The “fallen” ladies of Puddledon Manor’s Benevolent Home are determined to rise above scandal—and forge a sparkling new future operating their own brewery and alehouse…
With Christmas around the corner, Miss Caroline Anderson hoped to persuade a London tavern owner to carry the Home’s Widow’s Brew—only to discover the dastard was more interested in her ankles than her ale! To her further annoyance, her stagecoach back to Little Puddledon is waylaid by louts and a snow-covered ditch. Amid a nasty storm, Caro seeks shelter at a nearby estate—only to be greeted by Viscount Oakland, aka Nick, her brother’s childhood friend—and her schoolgirl crush. Now he’s the half-dressed host of what is clearly a holiday bacchanal. Still, his house is irresistibly warm…
Ever the free spirit, Nick has invited the wilder gentlemen of the ton, and an assortment of London’s lightskirts, to celebrate Christmas in a more traditional, pagan fashion. So he’s surprised to find Caro at his door. Now, with a blizzard raging, he must take her in—despite his fear she won’t take to his guests, and worse, upend his party. But she may surprise him—and upend his life…
Praise for What Ales the Earl
“A pure delight.”
—New York Times bestselling author Betina Krahn
“A fun, heartwarming Regency romance elevated by witty dialogue and a unique concept.”
“Entertaining, earthy … readers will look forward to more stories about the women of the Benevolent Home.”
The poorly plotted second Widow's Brew Regency (after What Ales the Earl) is saved by its humor as upstairs and downstairs celebrate Christmas together. Successful brewer Caroline Anderson is determined to get her beer sold in London, but the big-city tavern keepers hit on her while snubbing her brew. As she heads home, disappointed, snow strands her stagecoach near the home of the notorious Viscount Oakland, known as Lord Devil for his dissolute ways. However, Caro knew him as a child, so she ignores the orgy going on in Oakland's home, gets the stagecoach passengers lodging, and even negotiates a deal in which Oakland will pretend to be romantically involved with her to protect her from one of the male passengers. Caro and Oakland, both survivors of trauma, had assumed they were doomed to solitary futures, but their instant chemistry makes them reconsider. There's less appeal in the side plot about a poor and desperate single mother and the unpleasant nobleman who fathered her baby and abandoned her. The zany cast of characters and the protagonists' unintentionally funny internal monologues somewhat make up for the glaring anachronisms and plot holes, but fans of holiday Regencies can find much better fare elsewhere.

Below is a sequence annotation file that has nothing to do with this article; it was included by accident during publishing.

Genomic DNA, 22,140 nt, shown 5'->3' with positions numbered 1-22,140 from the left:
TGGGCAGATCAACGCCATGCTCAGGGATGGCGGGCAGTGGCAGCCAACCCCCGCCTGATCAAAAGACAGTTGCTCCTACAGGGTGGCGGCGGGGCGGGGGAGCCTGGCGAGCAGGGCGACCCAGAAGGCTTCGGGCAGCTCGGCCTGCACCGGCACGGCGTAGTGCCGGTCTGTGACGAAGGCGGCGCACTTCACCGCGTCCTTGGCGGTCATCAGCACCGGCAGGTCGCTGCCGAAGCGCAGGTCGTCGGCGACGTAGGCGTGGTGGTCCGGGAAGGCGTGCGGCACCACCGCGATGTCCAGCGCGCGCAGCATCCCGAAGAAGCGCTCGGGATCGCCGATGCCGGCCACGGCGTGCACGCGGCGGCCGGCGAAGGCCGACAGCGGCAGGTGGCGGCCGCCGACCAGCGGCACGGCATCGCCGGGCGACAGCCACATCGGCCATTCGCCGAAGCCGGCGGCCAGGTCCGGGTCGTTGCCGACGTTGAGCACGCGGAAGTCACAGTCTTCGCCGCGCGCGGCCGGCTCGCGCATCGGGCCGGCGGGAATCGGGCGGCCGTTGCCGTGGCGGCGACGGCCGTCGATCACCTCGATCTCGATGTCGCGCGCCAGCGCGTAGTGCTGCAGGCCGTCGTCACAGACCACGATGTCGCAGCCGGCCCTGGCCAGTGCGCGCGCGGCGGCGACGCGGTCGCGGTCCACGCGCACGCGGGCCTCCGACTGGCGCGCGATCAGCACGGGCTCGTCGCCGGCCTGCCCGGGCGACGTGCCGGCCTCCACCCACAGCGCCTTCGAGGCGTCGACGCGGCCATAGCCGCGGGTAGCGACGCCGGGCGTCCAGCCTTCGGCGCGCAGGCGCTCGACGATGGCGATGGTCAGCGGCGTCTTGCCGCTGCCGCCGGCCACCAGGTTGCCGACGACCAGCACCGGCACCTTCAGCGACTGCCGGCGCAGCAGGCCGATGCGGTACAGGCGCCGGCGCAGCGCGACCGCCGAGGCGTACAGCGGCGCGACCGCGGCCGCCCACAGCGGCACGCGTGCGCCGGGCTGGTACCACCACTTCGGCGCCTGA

Customer ReviewsSee All
When his neighbor’s dog threw his dinner up (that’s putting it nicely) all over Nick, Viscount Oakland’s, townhouse, he moved his Christmas orgy to his country estate. When the party was abruptly interrupted by the passengers of a stagecoach run into a ditch, the event took a decided turn. It wasn’t long before the unusual assortment of guests began to put together a festive celebration of the holiday.
Among the passengers was Caroline Anderson, the sister of an old friend. Nick and Caro had not seen each other for thirteen years. Nick, who had been a neglected and unhappy child, had become a consummate rake. Caroline, after a traumatic experience at her first job, had become part of the Benevolent Home for the Maintenance and Support of Spinsters, Widows and Abandoned Women and their Unfortunate Children. She is the brew master for the ale the home produces - Widow’s Brew. It seems they have nothing in common, but as they spent time together, they learned that they were alike in many ways. They are both missing something in their lives. Is it possible that fate has brought them together? Is there a Christmas miracle for them?
The Merry Viscount is a wonderful story full of fun and humor, a happy holiday tale. Watching the group work together to have a festive, traditional Christmas celebration was delightfully entertaining. Much is learned about our hero and heroine, their lives and hopes, through their ‘soul searching,’ in turns funny, poignant, and sad. I really enjoyed this story. I happily recommend it and the Widow’s Brew series.
I received an ARC of this book from the publisher via NetGalley. My review is voluntary.